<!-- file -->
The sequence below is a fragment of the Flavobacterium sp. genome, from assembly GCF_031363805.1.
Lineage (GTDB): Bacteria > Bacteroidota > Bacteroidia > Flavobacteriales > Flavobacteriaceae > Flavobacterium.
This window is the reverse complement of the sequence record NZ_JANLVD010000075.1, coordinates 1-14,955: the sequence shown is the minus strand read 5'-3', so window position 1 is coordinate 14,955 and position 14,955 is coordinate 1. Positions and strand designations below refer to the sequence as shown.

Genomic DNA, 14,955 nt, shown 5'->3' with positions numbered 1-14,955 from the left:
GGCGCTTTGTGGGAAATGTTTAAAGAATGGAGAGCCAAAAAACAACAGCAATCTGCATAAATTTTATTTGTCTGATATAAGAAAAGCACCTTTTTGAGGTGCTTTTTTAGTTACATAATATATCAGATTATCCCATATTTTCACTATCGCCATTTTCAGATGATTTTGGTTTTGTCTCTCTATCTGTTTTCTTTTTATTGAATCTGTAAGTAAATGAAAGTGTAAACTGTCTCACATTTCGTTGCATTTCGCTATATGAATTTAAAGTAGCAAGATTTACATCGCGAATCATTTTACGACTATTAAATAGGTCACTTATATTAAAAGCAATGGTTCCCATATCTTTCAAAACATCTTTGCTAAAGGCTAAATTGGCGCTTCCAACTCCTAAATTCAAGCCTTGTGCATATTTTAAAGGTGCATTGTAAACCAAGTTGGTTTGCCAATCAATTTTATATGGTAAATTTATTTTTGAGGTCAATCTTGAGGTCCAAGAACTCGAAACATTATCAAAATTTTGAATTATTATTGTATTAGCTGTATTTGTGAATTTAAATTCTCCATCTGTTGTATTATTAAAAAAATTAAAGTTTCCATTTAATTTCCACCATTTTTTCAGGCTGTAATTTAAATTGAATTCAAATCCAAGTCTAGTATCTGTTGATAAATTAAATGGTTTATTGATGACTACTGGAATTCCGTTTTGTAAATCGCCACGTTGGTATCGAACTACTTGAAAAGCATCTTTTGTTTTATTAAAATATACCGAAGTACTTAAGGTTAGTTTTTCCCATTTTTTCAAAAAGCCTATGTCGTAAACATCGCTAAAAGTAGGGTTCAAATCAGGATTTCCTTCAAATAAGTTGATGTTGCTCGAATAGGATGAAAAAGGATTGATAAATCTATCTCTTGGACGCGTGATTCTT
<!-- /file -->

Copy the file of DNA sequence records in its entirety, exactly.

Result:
The sequence below is a fragment of the Flavobacterium sp. genome, from assembly GCF_031363805.1.
Lineage (GTDB): Bacteria > Bacteroidota > Bacteroidia > Flavobacteriales > Flavobacteriaceae > Flavobacterium.
This window is the reverse complement of the sequence record NZ_JANLVD010000075.1, coordinates 1-14,955: the sequence shown is the minus strand read 5'-3', so window position 1 is coordinate 14,955 and position 14,955 is coordinate 1. Positions and strand designations below refer to the sequence as shown.

Genomic DNA, 14,955 nt, shown 5'->3' with positions numbered 1-14,955 from the left:
GGCGCTTTGTGGGAAATGTTTAAAGAATGGAGAGCCAAAAAACAACAGCAATCTGCATAAATTTTATTTGTCTGATATAAGAAAAGCACCTTTTTGAGGTGCTTTTTTAGTTACATAATATATCAGATTATCCCATATTTTCACTATCGCCATTTTCAGATGATTTTGGTTTTGTCTCTCTATCTGTTTTCTTTTTATTGAATCTGTAAGTAAATGAAAGTGTAAACTGTCTCACATTTCGTTGCATTTCGCTATATGAATTTAAAGTAGCAAGATTTACATCGCGAATCATTTTACGACTATTAAATAGGTCACTTATATTAAAAGCAATGGTTCCCATATCTTTCAAAACATCTTTGCTAAAGGCTAAATTGGCGCTTCCAACTCCTAAATTCAAGCCTTGTGCATATTTTAAAGGTGCATTGTAAACCAAGTTGGTTTGCCAATCAATTTTATATGGTAAATTTATTTTTGAGGTCAATCTTGAGGTCCAAGAACTCGAAACATTATCAAAATTTTGAATTATTATTGTATTAGCTGTATTTGTGAATTTAAATTCTCCATCTGTTGTATTATTAAAAAAATTAAAGTTTCCATTTAATTTCCACCATTTTTTCAGGCTGTAATTTAAATTGAATTCAAATCCAAGTCTAGTATCTGTTGATAAATTAAATGGTTTATTGATGACTACTGGAATTCCGTTTTGTAAATCGCCACGTTGGTATCGAACTACTTGAAAAGCATCTTTTGTTTTATTAAAATATACCGAAGTACTTAAGGTTAGTTTTTCCCATTTTTTCAAAAAGCCTATGTCGTAAACATCGCTAAAAGTAGGGTTCAAATCAGGATTTCCTTCAAATAAGTTGATGTTGCTCGAATAGGATGAAAAAGGATTGATAAATCTATCTCTTGGACGCGTGATTCTT